“They support us in a really good way with producing bespoke markets for events that we run, that are tied to really unique marketing that we do. Them investing in Rivalry and having that further alignment just brings that whole piece even closer together.”
Current trading and outlook
In 2023, Rivalry said it expects to drive continued growth by expanding its esports offering to deepen its core product, attract new customers, and establish the most comprehensive esports offering globally.
It will also continue to evolve its Casino.exe platform and release additional proprietary and third-party games, as well as launching a mobile app in its regulated markets.
The firm also intends to expand into new geographies to increase its total addressable market and customer base while aiming to grow its investor base through proactive capital markets outreach.
Two operators that previously thrived in Ontario’s grey gambling market have now secured licences to offer regulated online gambling within the Canadian province.
Pinnacle received internet gaming licence approval from the Alcohol and Gaming Commission of Ontario (AGCO) on 7 September, although its website is still under maintenance.
Pinnacle has long been a popular choice for sports bettors in Ontario, even before the market was regulated, primarily due to its favourable odds and large stake limits.
This will mark the first time Pinnacle – which is based in Curacao – has gone up against major sports betting operators from the US, such as DraftKings and FanDuel.
And the moment it is live in Ontario, Pinnacle will have more legal Ontario customers than all of those operators combined, including the 'dot-dot-dot'.
— SNBET (@SNBET_ca) September 7, 2022
Elsewhere, Entain announced today (9 September) that its Sports Interaction brand has also sealed a gaming licence to operate in Ontario.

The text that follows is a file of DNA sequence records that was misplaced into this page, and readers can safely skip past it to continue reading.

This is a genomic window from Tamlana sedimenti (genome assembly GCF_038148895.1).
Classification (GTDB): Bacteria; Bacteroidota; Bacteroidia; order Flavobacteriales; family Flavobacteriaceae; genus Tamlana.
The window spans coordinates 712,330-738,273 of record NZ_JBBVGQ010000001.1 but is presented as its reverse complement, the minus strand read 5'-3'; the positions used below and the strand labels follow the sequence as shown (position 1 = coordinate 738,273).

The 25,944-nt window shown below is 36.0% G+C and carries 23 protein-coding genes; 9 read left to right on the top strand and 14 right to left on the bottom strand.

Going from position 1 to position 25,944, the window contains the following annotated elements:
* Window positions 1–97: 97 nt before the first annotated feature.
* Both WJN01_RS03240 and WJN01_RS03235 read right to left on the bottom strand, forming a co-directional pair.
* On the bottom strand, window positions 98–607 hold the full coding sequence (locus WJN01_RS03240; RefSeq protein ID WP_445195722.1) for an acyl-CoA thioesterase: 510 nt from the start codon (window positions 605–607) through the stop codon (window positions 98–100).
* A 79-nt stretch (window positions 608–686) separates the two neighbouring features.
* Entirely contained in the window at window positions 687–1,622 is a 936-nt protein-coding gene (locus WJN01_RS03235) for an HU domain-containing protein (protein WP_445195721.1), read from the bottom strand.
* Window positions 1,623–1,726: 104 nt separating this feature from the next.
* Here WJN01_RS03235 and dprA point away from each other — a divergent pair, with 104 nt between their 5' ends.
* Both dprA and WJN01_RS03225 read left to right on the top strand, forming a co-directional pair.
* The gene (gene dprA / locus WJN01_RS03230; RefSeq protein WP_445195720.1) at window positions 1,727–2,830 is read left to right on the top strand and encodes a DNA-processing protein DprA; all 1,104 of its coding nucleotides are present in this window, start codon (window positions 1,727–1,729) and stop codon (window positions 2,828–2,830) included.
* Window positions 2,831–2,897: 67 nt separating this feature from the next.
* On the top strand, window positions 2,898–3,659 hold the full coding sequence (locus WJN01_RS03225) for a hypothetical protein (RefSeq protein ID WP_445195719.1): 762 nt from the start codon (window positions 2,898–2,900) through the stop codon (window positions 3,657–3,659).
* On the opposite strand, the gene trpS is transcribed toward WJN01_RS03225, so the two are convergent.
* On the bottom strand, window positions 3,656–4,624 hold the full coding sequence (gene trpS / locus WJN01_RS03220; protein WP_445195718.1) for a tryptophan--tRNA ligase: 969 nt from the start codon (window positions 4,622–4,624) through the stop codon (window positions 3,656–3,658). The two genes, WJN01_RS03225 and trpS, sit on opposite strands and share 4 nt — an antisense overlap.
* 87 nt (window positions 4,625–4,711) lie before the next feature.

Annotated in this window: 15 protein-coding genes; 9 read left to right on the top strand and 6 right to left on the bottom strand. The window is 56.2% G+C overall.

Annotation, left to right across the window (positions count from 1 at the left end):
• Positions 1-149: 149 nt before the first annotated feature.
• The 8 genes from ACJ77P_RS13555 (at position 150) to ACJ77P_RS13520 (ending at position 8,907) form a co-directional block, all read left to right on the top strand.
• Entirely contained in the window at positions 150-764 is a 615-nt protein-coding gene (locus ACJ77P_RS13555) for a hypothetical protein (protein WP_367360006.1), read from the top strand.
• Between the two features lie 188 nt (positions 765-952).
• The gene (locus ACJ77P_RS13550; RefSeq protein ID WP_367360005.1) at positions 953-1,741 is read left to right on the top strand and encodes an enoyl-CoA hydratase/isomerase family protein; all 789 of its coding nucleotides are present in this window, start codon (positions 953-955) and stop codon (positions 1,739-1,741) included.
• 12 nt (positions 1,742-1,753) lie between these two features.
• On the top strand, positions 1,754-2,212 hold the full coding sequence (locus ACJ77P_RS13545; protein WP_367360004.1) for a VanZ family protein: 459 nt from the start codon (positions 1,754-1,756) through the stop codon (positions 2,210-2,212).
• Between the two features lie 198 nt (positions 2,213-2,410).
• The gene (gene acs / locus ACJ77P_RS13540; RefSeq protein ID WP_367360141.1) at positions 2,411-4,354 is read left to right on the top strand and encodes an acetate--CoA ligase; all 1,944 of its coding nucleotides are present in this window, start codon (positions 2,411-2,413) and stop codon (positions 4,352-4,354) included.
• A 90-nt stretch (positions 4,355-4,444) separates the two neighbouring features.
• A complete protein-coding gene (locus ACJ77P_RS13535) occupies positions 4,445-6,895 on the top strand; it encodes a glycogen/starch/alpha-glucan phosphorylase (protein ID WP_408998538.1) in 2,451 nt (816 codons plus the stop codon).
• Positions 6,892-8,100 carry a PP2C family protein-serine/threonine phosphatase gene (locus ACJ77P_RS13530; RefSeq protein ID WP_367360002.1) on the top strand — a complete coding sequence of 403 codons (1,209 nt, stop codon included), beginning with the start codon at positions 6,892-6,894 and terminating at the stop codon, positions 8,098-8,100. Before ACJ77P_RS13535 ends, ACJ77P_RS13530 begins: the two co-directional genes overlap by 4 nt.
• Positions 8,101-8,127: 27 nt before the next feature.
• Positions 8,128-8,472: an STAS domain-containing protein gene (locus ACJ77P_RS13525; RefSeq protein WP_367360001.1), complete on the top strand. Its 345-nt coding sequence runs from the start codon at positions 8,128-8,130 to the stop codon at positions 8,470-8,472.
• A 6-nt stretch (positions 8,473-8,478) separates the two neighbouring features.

The brand is the fourth to go live in the province under the Entain corporate umbrella, alongside bwin, Party and BetMGM.
London-listed Entain acquired Canadian sports betting operator Avid Gaming – the owner of Sports Interaction – in February for around C$300m to get a foothold in the market.
According to Entain, Sports Interaction is one of the biggest and best-known brands in Canada, alongside the aforementioned Pinnacle and also Super Group, which is now live in Ontario with its Betway brand for sports betting and Spin brand for online casino.
Robert Hoskin, chief governance officer at Entain, said: “We’re really pleased with our performance so far across our stable of brands in Ontario, and in particular to have secured a licence for our Sports Interaction brand in this highly competitive market.
“Since we acquired Sports Interaction earlier this year, we have bolstered our team on the ground as part of the integration to really capture the exciting growth opportunity ahead.
“It has the potential to be a significant market with a large, engaged and passionate sports fan base. As a global leader in sports betting, gaming, and interactive entertainment, this aligns with our strategy to be a leader across our regulated markets,” he added.
Ontario did things slightly differently when it decided to regulate online gambling. Instead of punishing formerly grey market operators, they have been allowed to remain active in the province on the condition that they have put the wheels in motion to apply for a licence.
Canadian Gaming Association CEO Paul Burns: “The reality is that Canadians have had access to online gaming and online sports betting from offshore operators for 10, 15, and in some cases 20 years.”
This has been enforced alongside a transition period for local operators, which expires on 31 October 2022. As a result, we should expect more licence recipients in the coming weeks.
The first official financial figures from Ontario’s regulated online sports betting and iGaming market – which first went live on 4 April – were released last week.
The quarterly numbers garnered a mixed bag of reviews from industry commentators as total wagers exceeded C$4bn, resulting in overall gaming revenue of C$162m.
While many were quick to dismiss the results as disappointing when compared to US states with smaller populations, Canadian Gaming Association president Paul Burns believes the Q2 results simply reflect the reality of the province’s soon-to-end transition phase.
“The reality is that Canadians have had access to online gaming and online sports betting from offshore operators for 10, 15, and in some cases 20 years,” he explained.
“I think that’s why comparisons [with other markets] may be fairer around the end of 2022 or Q1 2023, because of the way the transition phase has gone,” Burns added.